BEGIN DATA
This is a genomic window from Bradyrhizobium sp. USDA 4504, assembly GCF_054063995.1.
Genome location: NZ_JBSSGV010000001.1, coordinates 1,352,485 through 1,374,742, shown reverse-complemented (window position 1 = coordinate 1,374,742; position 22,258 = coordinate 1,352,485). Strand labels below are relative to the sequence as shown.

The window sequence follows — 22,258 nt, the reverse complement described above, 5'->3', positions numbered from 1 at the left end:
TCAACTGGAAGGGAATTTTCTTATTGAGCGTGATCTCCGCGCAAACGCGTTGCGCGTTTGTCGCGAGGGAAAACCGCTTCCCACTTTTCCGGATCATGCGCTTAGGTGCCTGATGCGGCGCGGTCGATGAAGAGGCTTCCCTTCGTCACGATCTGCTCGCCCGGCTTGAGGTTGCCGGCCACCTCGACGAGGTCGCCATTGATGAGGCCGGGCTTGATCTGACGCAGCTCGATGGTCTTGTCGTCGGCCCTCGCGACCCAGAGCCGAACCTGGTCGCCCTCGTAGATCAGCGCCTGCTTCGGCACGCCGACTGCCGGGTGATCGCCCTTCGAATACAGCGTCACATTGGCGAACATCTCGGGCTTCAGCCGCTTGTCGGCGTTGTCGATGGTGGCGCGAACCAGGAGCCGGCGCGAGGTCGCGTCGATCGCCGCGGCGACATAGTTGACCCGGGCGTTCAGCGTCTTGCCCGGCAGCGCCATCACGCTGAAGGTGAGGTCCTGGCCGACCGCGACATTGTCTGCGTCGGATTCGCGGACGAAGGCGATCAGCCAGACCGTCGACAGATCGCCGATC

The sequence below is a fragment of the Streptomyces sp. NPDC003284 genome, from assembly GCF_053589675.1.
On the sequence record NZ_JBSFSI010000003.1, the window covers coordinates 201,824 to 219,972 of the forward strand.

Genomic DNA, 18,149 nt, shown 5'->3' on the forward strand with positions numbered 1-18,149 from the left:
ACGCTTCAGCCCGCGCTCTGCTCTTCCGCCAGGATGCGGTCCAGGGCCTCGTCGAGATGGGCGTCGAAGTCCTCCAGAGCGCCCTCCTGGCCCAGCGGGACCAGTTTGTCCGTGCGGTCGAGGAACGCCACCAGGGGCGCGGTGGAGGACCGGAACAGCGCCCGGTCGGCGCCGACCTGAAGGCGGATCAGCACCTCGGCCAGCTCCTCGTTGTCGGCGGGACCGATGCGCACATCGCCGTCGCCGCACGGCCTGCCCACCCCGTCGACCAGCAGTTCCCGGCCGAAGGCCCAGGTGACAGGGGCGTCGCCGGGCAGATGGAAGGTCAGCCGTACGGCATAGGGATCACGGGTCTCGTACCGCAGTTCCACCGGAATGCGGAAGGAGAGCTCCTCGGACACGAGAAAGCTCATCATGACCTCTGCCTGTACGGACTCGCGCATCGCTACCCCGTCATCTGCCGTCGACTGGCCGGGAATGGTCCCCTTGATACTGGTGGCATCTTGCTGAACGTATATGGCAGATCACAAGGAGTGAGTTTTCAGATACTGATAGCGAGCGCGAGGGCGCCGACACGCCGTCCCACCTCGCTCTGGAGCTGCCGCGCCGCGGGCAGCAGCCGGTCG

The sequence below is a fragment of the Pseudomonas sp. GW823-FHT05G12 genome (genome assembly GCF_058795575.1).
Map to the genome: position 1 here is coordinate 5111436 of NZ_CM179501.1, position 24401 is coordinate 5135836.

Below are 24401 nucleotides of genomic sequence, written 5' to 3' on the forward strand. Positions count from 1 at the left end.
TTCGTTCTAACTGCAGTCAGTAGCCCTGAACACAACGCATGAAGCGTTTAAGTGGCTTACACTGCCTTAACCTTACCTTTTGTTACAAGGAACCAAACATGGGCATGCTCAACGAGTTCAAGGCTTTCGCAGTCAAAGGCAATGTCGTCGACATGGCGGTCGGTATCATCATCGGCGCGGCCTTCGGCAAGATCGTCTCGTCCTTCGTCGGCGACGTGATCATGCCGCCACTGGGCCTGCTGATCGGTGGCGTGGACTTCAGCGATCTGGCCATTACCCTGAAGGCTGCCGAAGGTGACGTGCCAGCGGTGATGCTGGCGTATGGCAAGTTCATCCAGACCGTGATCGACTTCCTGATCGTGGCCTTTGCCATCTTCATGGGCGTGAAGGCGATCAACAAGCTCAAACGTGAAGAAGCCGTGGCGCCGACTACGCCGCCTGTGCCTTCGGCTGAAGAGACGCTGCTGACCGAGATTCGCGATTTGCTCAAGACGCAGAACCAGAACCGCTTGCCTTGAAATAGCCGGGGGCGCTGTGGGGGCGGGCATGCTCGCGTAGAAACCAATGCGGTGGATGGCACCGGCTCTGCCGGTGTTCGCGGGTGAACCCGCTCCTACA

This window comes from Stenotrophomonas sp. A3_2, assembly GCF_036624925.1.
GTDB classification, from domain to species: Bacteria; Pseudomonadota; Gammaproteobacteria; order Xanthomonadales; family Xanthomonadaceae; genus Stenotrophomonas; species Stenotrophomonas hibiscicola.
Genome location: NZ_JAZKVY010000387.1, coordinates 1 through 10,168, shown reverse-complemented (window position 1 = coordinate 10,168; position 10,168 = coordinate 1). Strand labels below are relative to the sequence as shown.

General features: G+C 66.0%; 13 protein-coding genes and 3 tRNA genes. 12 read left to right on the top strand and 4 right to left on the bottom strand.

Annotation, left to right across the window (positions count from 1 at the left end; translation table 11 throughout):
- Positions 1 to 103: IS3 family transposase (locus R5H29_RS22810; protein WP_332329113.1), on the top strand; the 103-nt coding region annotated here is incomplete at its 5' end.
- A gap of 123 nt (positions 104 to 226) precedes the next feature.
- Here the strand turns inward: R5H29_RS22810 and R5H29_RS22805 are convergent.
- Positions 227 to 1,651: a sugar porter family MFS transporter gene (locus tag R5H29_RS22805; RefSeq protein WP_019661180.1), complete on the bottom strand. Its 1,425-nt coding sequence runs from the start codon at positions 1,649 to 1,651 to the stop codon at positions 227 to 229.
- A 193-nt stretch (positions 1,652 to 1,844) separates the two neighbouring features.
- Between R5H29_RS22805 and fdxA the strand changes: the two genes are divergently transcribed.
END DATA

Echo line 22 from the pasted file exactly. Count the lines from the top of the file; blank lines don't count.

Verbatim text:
- A 193-nt stretch (positions 1,652 to 1,844) separates the two neighbouring features.